Advertisement

Environmental Monitoring and Assessment

, Volume 185, Issue 7, pp 5729–5735 | Cite as

The effect of atmospheric pressure on CH4 and CO2 emission from a closed landfill site in Manchester, UK

  • A. N. Nwachukwu
  • D. Anonye
Article

Abstract

A time series study was conducted to ascertain the effect of barometric pressure on the variability of CH4 and CO2 concentrations in a closed landfill site. An in situ data of methane/carbon dioxide concentrations and environmental parameters were collected by means of an in-borehole gas monitor, the GasClam (Ion Science, UK). Linear regression analysis was used to determine the strength of the correlation between ground-gas concentrations and barometric pressure. The result shows CH4 and CO2 concentrations to be variable with weak negative correlations of 0.2691 and 0.2773, respectively, with barometric pressure over the entire monitoring period. Although the R 2 was slightly improved by considering their concentration over single periods of rising and falling pressure, single periods of rising pressure and single periods of falling pressure, their correlations remained insignificant at 95 % confidence level. The result revealed that atmospheric pressure—the acclaimed major control on the variability of ground-gas concentration—is not always so. A case was made for the determination of other possible controls such as changes in temperature, soil permeability, landfill water depth, season, and geology of the borehole and also how much of control each factor would have on the variability/migration of CH4 and CO2 concentrations from the studied landfill.

Keywords

Greenhouse gas Global warming potential Climate mitigation policies Explosive mixture Asphyxiant Risk prediction GasClam 

References

  1. Agency for Toxic Substances Disease Registry (ATSDR), (2001). Landfill gas primer. An overview for environmental health professionals [available online] URL: http://www.atsdr.cdc.gov/HAC/landfill/html/intro.html. Accessed 7 May 2009.
  2. Aitkenhead, N., Williams, G. M. (1986). Geological Evidence to the Public Inquiry into the Gas Explosion at Loscoe. British Geological Survey Report No FP/87/8/83AS.Google Scholar
  3. Boltze, U., & de Freitas, M. H. (1996). Changes in atmospheric pressure associated with dangerous emissions from gás generating disposal sites. The explosion risk threshold concept. Proceedings of the Institute of Civil Engineers-Geotechnical Engineering, 119, 177–181.Google Scholar
  4. Boucher, O., Friedlingstein, P., Collins, B., & Shine, K. P. (2009). The indirect global warming potential and the global temperature change due to methane oxidation. Environmental Research Letters, 4, 044007.CrossRefGoogle Scholar
  5. Boult, S., Morris, P., & Talbot, S. (2011). Contaminated land application in real environment (CL:AIRE) bulletin, RB 13. [Available online] URL: http://www.ground-gassolutions.co.uk. Accessed Feb 2011.
  6. Environmental Agency. (2008). Methane http://www.environment-agency.gov.uk/business/topics/pollution/185.aspx. Accessed Sept 2008.
  7. Epron, D., Bosc, A., Bonal, D., & Freycon, V. (2006). Spatial variation of soil respiration across a topographic gradient in tropical rainforest in French Guiana. Journal of Tropical Ecology, 22, 565–574.CrossRefGoogle Scholar
  8. Health and Safety Executive. (2003). Review of landfill gas: incidents and guidance. DIN TD5/030. London: Health and Safety Executive.Google Scholar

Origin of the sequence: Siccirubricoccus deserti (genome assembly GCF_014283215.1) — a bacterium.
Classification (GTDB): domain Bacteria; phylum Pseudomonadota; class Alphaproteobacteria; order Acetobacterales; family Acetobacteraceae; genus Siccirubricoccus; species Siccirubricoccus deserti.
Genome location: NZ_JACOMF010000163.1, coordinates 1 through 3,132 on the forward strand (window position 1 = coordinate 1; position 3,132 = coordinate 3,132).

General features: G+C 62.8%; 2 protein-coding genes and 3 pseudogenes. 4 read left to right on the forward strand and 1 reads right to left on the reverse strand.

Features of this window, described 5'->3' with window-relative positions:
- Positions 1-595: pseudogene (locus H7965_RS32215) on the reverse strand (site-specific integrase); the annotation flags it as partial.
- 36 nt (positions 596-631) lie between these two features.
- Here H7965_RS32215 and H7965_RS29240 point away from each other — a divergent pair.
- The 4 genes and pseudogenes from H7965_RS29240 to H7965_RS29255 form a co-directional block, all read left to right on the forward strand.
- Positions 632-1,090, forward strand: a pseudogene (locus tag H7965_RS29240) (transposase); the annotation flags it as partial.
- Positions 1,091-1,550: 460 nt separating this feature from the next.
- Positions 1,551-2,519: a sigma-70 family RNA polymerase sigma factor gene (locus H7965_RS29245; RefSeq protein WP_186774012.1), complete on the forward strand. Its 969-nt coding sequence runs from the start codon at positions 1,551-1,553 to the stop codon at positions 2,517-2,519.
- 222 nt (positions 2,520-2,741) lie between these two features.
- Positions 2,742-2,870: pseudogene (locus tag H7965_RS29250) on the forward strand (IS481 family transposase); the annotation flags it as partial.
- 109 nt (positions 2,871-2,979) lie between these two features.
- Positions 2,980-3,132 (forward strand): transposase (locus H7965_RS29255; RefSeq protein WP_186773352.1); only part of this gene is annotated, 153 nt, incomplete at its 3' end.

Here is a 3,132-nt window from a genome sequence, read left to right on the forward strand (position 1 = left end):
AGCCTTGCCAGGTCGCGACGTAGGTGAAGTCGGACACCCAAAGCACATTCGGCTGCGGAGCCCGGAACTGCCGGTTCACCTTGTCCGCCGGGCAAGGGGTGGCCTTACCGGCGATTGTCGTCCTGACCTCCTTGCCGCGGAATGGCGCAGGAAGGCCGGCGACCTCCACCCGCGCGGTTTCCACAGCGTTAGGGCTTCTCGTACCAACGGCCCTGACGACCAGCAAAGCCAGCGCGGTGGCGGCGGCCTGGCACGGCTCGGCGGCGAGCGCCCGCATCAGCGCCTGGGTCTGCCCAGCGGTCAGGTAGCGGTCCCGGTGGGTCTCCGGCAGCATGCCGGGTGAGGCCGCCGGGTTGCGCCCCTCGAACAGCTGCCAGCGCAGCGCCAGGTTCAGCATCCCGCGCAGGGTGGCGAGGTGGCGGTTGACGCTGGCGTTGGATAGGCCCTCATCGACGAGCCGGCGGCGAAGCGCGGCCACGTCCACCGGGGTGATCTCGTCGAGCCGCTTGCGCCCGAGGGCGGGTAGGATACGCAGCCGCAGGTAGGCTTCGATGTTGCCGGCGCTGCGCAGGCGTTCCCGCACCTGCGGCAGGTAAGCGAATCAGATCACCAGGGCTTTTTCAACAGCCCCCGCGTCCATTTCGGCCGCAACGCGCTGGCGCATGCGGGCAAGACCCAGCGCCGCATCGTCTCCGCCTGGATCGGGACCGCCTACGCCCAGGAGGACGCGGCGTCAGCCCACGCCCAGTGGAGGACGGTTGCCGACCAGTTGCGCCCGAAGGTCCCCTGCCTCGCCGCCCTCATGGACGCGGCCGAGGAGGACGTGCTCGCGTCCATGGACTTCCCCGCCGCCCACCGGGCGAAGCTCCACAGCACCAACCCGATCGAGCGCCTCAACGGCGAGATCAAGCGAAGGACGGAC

9. Katy, B., Helen, H., Lara, P., Don, B., & Cecilia, M. (2009). The VOCs handbook: investigation, assessing, and managing risks from inhalation of VOCs at land affected by contamination. Construction Industry Research Information Association (CIRIA) Report 766. London, UK: CIRIA.Google Scholar
  10. Landfill Gas Monitoring Guidance. (2010). North Carolina Department of Environment and Natural Resources, Division of Waste Management Solid Waste Section. http://portal.ncdenr.org/c/document_library/get_file?uuid=da699f7e-8c13-4249-9012-16af8aefdc7b&groupId=38361. Accessed Nov 2010.
  11. New York Times. (1984). Ohio homes condemned by gas bring a fight over compensation. New York Times 11 November 1984.Google Scholar
  12. O’Riordan, N. J. and Milloy C.J. (1995). Risk assessment for methane and other gases from the ground. CIRIA Report 152, CIRIA, London, UKGoogle Scholar
  13. Raich, J. W., & Schlesinger, W. H. (1992). The global carbon flux in soil respiration and its relationship to vegetation and climate. Tellus, 44B, 81–91.Google Scholar
  14. Richard, B., & Peter, W. (2007). Guidance on evaluation of development proposals on sites where methane and carbon dioxide are present. The National House-Building Council (NHBC) Report Edition No.: 04, Accessed March 2007Google Scholar
  15. Schlesinger, W. H. (1997). Carbon balance in terrestrial detritus. Annual Review of Ecology and Systematics, 8, 51–81.CrossRefGoogle Scholar
  16. USEPA. (1991). Air emissions from municipal solid waste landfills—background information for proposed standards and guidelines. U.S Environmental Protection Agency, Office of Air Quality Planning and Standards, Research Triangle Park, NC. EPA-450/3-90-011a (NTISPB91-197061).Google Scholar
  17. Wilson, S., Oliver, S., Mallett, H., Hutchings, H., & Card, G. (2007). Assessing risks posed by hazardous ground gases in buildings. CIRIA Report 665.Google Scholar
  18. Young, A. (1992). The effects of fluctuations in atmospheric pressure on landfill gas migration and composition. Water, Air, and Soil Pollution, 64, 601–616.CrossRefGoogle Scholar

Copyright information

© Springer Science+Business Media Dordrecht 2012

Authors and Affiliations

  1. 1.Williamson Research Centre for Molecular Environmental Sciences School of EarthThe University of ManchesterManchesterUK
  2. 2.Atmospheric and Environmental SciencesThe University of ManchesterManchesterUK

Personalised recommendations